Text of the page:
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Rick Telberg
Rick Telberg
 

Four Marketing Tips for the Recession

How’s busy season 2009 so far? Join the survey; get the benchmarks.

March 16, 2009
by Rick Telberg/At Large

There are three kinds of marketing: lousy, tried and true and new.

Just because there's a lot of overlap doesn't mean I'm wrong. Some marketing doesn't work or doesn't work well. Then there's the marketing techniques that have always been around, some of which work well and some of which yield an unsatisfying bang-to-buck ratio.

And there's the new stuff, the new strategies that don't yet qualify as tried and true. Among these strategies we're bound to find ideas both good and bad.

But as we grapple with a faltering economy, the pool of clients is going to shrink a bit and those businesses that survive are going to get pickier about how they spend their money. Marketing will become a more important factor in determining which accounting firms thrive. At that point, poor marketing means disaster and the tried-and-true just might not be good enough.

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Interested in what's new in marketing for accounting and audit firms, we survey our most dedicated readers regularly to find out how they've been promoting their firms and developing new business. Some very interesting ideas have been coming back.

Idea 1 — Stay hungry.

One anonymous respondent sees potential in hardship. His or her attitude: "Making sure we are hungry and go after it."

You can't argue with that. Necessity is the mother of invention and hunger is the mother of motivation. It works.

But hunger (to stretch a metaphor) can also lead to excessive weight. Gobbling up every client in sight isn't necessarily smart marketing.

Idea 2 — Dump the losers.

"One major partner refuses to fire clients with low realization," wrote one partner in a small regional CPA firm, adding that the problem seems to get blamed on staff.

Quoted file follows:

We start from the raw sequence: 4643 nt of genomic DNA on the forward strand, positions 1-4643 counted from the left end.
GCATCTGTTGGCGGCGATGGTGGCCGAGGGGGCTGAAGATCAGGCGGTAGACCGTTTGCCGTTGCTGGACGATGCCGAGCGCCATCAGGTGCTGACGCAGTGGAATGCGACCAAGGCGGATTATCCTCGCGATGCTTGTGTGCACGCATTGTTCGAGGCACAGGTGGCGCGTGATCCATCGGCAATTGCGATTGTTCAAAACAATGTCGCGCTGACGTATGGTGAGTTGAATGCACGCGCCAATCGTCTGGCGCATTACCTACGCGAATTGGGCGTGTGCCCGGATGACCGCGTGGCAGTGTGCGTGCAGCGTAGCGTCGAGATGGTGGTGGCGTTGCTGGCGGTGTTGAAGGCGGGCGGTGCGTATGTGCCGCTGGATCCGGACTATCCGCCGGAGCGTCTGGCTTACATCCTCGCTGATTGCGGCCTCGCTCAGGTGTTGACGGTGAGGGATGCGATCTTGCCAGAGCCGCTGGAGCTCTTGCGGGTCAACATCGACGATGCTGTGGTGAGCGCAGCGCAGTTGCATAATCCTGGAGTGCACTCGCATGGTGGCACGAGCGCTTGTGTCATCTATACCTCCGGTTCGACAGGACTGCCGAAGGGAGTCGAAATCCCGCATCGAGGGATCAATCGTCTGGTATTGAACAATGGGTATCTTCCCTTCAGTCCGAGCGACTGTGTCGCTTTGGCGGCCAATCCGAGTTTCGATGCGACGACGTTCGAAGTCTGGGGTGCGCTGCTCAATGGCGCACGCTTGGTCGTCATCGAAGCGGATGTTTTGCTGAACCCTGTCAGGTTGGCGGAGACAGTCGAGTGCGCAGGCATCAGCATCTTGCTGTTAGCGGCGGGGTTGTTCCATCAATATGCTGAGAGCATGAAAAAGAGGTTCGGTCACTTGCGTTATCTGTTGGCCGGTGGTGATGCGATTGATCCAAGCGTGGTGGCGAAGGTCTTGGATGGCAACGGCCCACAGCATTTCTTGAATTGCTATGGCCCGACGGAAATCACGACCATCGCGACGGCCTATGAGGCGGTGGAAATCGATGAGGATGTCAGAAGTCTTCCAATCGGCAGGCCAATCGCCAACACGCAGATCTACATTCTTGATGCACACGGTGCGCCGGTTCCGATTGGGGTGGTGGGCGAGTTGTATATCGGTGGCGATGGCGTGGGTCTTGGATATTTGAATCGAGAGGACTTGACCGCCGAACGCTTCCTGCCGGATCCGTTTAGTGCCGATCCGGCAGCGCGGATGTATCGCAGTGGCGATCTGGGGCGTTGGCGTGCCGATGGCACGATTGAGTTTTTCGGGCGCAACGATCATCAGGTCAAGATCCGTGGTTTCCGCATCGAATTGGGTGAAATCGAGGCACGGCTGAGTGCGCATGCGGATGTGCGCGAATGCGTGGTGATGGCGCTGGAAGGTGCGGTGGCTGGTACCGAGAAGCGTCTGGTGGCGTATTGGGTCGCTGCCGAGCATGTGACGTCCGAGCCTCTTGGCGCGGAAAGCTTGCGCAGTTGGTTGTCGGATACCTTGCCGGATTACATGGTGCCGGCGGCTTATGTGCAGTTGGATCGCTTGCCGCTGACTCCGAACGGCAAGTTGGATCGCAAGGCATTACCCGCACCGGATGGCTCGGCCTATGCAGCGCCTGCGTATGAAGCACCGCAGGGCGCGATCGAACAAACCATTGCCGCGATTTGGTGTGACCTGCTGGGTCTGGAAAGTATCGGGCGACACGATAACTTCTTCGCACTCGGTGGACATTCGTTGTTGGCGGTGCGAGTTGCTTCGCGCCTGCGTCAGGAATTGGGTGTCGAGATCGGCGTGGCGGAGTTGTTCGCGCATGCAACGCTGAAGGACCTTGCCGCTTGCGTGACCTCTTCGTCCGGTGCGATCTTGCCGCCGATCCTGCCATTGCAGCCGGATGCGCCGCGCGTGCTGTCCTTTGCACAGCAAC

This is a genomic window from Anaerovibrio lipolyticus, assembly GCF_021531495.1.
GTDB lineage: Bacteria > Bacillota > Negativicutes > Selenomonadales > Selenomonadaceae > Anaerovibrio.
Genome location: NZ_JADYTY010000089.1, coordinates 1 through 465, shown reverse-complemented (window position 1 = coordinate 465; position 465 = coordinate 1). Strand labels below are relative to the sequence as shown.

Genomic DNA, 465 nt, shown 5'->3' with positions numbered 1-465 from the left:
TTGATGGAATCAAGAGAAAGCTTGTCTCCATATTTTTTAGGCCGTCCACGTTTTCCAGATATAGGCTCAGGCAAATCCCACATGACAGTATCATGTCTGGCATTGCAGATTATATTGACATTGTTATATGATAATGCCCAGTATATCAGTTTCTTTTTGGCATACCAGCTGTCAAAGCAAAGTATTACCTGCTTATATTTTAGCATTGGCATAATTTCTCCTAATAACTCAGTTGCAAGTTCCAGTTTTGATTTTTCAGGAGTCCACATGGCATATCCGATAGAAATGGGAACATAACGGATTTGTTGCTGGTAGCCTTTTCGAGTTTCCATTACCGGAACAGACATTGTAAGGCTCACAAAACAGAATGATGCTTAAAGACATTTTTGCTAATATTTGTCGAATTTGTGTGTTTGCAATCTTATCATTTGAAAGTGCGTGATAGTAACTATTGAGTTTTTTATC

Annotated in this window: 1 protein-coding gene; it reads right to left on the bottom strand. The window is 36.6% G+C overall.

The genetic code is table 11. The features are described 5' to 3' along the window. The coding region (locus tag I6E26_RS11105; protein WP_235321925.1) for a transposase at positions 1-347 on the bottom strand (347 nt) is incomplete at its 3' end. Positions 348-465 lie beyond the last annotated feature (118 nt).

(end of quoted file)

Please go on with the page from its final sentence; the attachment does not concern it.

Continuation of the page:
A senior auditor at a large firm had a similar thought. "I don't see why we don't get rid of the bad clients," she wrote, "and concentrate on the good ones."

That seems like a good idea, especially in a high-demand/limited-supply market like the one we're in now. At the same time, it creates a new market for whoever's interested: the bad-client niche.

Idea 3 — Target carefully.

Niches, in fact (though maybe not that particular one) are becoming an increasingly common market strategy, according to my surveys. Several practitioners report targeting tighter niches than they used to. One aims at start-up businesses. Another recaptures corporate and professional clients who once wandered off but now might want back in. Someone in a regional firm wants to get more of the partners and professionals to take ownership of business development. Someone suggests acquisitions. Someone else focuses on local governments. One notes that the oil-and-gas sector might be a nice sector to be in.

A few people see opportunities inside the firm rather than outside. One suggested naming certain people "strategic marketing partners." Another suggested teaching new professionals how to attract new clients.

Idea 4 — That's why we call it a service business.

One of the common reported marketing strategies was one of the most tried and true: the providing of cost-effective service.

"We receive a significant amount of repeat business," said a senior staffer with a large company. "I would venture to say we do well in client relationships and satisfaction."

There can be no doubt that good work leads to good reputation, which leads to good word-of-mouth.

That's good, old-fashioned, tried-and-true marketing. But in this economy, is it enough?

HOW ARE YOU HANDLING BUSY SEASON? Join the survey, compare results with your peers.

COMMENTS: Questions, ideas, rants or raves? Send an e-mail to  Rick Telberg. And now you can get all my daily updates: Follow me on Twitter. (What's Twitter?)

Copyright © 2009 CPA Trendlines/BSG LLC. All Rights Reserved. Used by Permission. First published by the AICPA.

About Rick Telberg

Rick Telberg is editor at large/director of online content.

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Disclaimer: Any views expressed in this article do not necessarily reflect the views of the AICPA or CPA2Biz. Official AICPA positions are determined through certain specific committee procedures, due process and deliberation.